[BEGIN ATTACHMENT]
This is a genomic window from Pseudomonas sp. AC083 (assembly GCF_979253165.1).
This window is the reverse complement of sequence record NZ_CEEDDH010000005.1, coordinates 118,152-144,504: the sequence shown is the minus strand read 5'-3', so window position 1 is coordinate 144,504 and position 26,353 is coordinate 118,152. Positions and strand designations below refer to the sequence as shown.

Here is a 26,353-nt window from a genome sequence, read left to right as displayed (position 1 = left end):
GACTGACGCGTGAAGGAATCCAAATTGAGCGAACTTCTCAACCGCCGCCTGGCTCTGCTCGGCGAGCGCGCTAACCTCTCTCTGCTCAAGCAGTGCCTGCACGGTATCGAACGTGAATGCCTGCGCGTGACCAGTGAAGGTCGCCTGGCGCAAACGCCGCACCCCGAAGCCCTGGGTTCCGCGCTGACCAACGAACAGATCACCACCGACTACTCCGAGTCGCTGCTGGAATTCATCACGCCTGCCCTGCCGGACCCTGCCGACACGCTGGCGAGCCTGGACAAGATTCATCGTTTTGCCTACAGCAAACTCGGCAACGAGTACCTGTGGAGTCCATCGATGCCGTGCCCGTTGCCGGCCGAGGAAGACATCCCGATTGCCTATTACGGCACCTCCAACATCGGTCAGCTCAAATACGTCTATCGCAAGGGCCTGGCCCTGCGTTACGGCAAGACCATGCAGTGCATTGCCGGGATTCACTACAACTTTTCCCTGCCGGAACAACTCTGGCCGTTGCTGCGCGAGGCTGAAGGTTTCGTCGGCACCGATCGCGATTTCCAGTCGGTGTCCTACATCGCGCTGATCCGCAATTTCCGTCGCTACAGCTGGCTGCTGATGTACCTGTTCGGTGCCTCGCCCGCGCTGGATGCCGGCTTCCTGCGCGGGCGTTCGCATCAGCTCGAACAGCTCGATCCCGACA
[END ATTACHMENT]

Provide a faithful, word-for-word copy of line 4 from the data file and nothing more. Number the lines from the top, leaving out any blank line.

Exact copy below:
GACTGACGCGTGAAGGAATCCAAATTGAGCGAACTTCTCAACCGCCGCCTGGCTCTGCTCGGCGAGCGCGCTAACCTCTCTCTGCTCAAGCAGTGCCTGCACGGTATCGAACGTGAATGCCTGCGCGTGACCAGTGAAGGTCGCCTGGCGCAAACGCCGCACCCCGAAGCCCTGGGTTCCGCGCTGACCAACGAACAGATCACCACCGACTACTCCGAGTCGCTGCTGGAATTCATCACGCCTGCCCTGCCGGACCCTGCCGACACGCTGGCGAGCCTGGACAAGATTCATCGTTTTGCCTACAGCAAACTCGGCAACGAGTACCTGTGGAGTCCATCGATGCCGTGCCCGTTGCCGGCCGAGGAAGACATCCCGATTGCCTATTACGGCACCTCCAACATCGGTCAGCTCAAATACGTCTATCGCAAGGGCCTGGCCCTGCGTTACGGCAAGACCATGCAGTGCATTGCCGGGATTCACTACAACTTTTCCCTGCCGGAACAACTCTGGCCGTTGCTGCGCGAGGCTGAAGGTTTCGTCGGCACCGATCGCGATTTCCAGTCGGTGTCCTACATCGCGCTGATCCGCAATTTCCGTCGCTACAGCTGGCTGCTGATGTACCTGTTCGGTGCCTCGCCCGCGCTGGATGCCGGCTTCCTGCGCGGGCGTTCGCATCAGCTCGAACAGCTCGATCCCGACA